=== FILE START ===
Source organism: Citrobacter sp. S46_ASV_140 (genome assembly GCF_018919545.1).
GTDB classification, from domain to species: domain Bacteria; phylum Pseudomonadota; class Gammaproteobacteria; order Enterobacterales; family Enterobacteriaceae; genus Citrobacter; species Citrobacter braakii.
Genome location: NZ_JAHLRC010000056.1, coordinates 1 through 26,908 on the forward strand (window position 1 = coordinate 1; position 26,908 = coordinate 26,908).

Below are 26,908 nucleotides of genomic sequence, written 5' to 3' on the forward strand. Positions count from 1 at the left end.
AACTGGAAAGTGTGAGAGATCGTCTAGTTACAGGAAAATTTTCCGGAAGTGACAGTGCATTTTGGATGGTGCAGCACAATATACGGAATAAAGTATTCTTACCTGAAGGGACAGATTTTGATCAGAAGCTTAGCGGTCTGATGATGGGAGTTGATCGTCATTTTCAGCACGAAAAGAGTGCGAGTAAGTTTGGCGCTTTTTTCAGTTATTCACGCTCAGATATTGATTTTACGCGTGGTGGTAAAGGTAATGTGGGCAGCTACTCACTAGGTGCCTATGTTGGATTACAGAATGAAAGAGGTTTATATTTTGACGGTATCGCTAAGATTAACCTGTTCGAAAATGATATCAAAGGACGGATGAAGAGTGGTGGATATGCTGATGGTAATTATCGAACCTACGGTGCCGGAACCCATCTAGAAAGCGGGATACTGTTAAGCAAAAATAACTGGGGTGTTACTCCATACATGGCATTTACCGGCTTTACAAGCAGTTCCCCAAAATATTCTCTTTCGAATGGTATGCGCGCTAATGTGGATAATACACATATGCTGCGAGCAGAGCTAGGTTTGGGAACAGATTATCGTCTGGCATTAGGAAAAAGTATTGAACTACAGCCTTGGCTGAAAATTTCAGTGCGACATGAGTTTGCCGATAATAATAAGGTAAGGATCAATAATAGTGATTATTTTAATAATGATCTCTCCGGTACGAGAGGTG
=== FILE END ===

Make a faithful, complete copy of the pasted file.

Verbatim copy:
Source organism: Citrobacter sp. S46_ASV_140 (genome assembly GCF_018919545.1).
GTDB classification, from domain to species: domain Bacteria; phylum Pseudomonadota; class Gammaproteobacteria; order Enterobacterales; family Enterobacteriaceae; genus Citrobacter; species Citrobacter braakii.
Genome location: NZ_JAHLRC010000056.1, coordinates 1 through 26,908 on the forward strand (window position 1 = coordinate 1; position 26,908 = coordinate 26,908).

Below are 26,908 nucleotides of genomic sequence, written 5' to 3' on the forward strand. Positions count from 1 at the left end.
AACTGGAAAGTGTGAGAGATCGTCTAGTTACAGGAAAATTTTCCGGAAGTGACAGTGCATTTTGGATGGTGCAGCACAATATACGGAATAAAGTATTCTTACCTGAAGGGACAGATTTTGATCAGAAGCTTAGCGGTCTGATGATGGGAGTTGATCGTCATTTTCAGCACGAAAAGAGTGCGAGTAAGTTTGGCGCTTTTTTCAGTTATTCACGCTCAGATATTGATTTTACGCGTGGTGGTAAAGGTAATGTGGGCAGCTACTCACTAGGTGCCTATGTTGGATTACAGAATGAAAGAGGTTTATATTTTGACGGTATCGCTAAGATTAACCTGTTCGAAAATGATATCAAAGGACGGATGAAGAGTGGTGGATATGCTGATGGTAATTATCGAACCTACGGTGCCGGAACCCATCTAGAAAGCGGGATACTGTTAAGCAAAAATAACTGGGGTGTTACTCCATACATGGCATTTACCGGCTTTACAAGCAGTTCCCCAAAATATTCTCTTTCGAATGGTATGCGCGCTAATGTGGATAATACACATATGCTGCGAGCAGAGCTAGGTTTGGGAACAGATTATCGTCTGGCATTAGGAAAAAGTATTGAACTACAGCCTTGGCTGAAAATTTCAGTGCGACATGAGTTTGCCGATAATAATAAGGTAAGGATCAATAATAGTGATTATTTTAATAATGATCTCTCCGGTACGAGAGGTG